August 7, 2017 – Colorado’s emergence in the small satellite industry will take center stage this week at the industry’s premier conference and exhibition—the 31st Annual Conference on Small Satellites, through Aug. 10. The Colorado Space Coalition and the Colorado Office of Economic Development and International Trade will jointly tout how Colorado is capitalizing on growth opportunities in this emerging sector.
NASA calls small satellites “the next big thing” in space because the technology is helping to foster creative and cost-effective approaches to studying our planet.
With the nation’s second-largest space economy, nearly 500 space-related companies, and a highly dynamic atmosphere for business growth, Colorado’s small satellite industry is thriving, say industry leaders.
“Colorado is making it increasingly competitive for satellite companies to do business in the state with incentives and a low corporate income tax,” said Jay Lindell, Aerospace and Defense Industry Champion for the Colorado Office of Economic Development and International Trade. “In fact, satellite-based operations and manufacturing combined are one of the fastest growing sectors of the state’s space economy.”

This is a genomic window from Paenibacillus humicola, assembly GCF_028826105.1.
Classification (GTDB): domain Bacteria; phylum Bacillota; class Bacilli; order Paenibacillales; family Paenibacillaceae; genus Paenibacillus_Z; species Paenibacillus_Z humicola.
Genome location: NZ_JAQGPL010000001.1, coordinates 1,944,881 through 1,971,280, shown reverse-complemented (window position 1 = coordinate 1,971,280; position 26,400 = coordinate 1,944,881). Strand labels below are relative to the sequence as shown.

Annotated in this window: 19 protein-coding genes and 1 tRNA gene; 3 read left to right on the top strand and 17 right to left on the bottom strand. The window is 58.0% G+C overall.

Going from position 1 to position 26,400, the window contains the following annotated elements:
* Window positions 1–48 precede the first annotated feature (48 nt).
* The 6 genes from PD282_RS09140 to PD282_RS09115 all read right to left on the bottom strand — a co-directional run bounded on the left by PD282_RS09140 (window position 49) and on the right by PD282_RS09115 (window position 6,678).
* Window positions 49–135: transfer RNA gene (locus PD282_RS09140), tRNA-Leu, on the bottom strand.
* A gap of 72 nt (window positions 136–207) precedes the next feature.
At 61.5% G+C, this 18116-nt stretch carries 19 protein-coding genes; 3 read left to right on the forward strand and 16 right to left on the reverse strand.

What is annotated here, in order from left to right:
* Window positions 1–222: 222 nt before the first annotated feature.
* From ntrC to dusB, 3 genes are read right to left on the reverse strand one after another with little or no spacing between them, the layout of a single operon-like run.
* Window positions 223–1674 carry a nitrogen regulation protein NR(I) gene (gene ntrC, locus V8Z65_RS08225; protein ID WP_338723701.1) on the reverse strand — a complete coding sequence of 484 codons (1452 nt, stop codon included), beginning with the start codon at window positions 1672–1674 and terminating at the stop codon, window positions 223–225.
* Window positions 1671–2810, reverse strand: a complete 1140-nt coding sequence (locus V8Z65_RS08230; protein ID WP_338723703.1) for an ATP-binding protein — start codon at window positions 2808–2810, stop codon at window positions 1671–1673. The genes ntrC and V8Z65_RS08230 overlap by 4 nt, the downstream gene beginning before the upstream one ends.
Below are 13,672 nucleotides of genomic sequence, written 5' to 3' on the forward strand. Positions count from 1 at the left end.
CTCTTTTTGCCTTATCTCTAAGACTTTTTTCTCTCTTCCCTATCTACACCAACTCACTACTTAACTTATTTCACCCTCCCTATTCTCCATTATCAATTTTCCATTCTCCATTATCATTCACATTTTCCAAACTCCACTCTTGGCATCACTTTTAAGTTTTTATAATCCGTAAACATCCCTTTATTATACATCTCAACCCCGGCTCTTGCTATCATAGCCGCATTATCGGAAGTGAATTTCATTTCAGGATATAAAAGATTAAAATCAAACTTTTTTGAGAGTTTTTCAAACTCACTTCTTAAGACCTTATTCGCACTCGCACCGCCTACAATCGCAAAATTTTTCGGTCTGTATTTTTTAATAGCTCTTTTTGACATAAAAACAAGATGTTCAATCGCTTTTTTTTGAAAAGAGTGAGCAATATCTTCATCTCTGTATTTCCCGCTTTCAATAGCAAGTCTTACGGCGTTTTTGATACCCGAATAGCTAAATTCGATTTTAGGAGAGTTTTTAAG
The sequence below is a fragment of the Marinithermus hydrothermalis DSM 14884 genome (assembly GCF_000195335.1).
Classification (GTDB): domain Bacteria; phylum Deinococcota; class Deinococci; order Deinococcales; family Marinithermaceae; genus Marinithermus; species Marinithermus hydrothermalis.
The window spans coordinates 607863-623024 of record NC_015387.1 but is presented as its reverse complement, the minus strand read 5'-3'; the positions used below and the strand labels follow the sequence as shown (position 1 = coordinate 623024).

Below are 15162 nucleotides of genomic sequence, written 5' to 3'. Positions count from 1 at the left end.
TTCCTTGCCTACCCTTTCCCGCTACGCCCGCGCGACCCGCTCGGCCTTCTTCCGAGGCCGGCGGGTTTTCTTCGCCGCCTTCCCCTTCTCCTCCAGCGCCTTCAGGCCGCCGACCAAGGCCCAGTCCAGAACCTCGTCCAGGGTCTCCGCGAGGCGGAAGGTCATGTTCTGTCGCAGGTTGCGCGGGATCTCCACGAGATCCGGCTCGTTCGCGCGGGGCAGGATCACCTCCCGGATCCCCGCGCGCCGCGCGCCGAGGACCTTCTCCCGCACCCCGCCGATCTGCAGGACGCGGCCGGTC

Business-friendly measures enacted by the state include legislation exempting personal property used in satellite production from sales-and-use tax. Also, Colorado’s progressive single-factor tax apportionment allows companies to pay taxes based only on their sales in the state.
“Colorado is a great place to run a small aerospace company, raise families, and participate in the vibrant economy,” said Stanley O. Kennedy, Jr., President and Co-founder of Oakman Aerospace, Inc. “There is a true sense of community and the state encourages collaboration, cooperation, and partnerships within Colorado, the United States, and abroad.”
The Colorado Space Coalition will also promote the many industry assets that appeal to companies in the emerging small satellite industry, including access to leading contractors and suppliers, vital space military centers, several research universities and federal laboratories, and technical talent.
“Here in Colorado, we’re seeing several factors converge to make it a hotbed for small satellite technology innovation,” said Vicky Lea, Director of Aerospace and Aviation with the Metro Denver EDC. “The size and depth of the state’s aerospace industry, ready access to a highly skilled technical workforce, and an entrepreneurial culture, all combine to drive growth and investment in our small satellite industry.”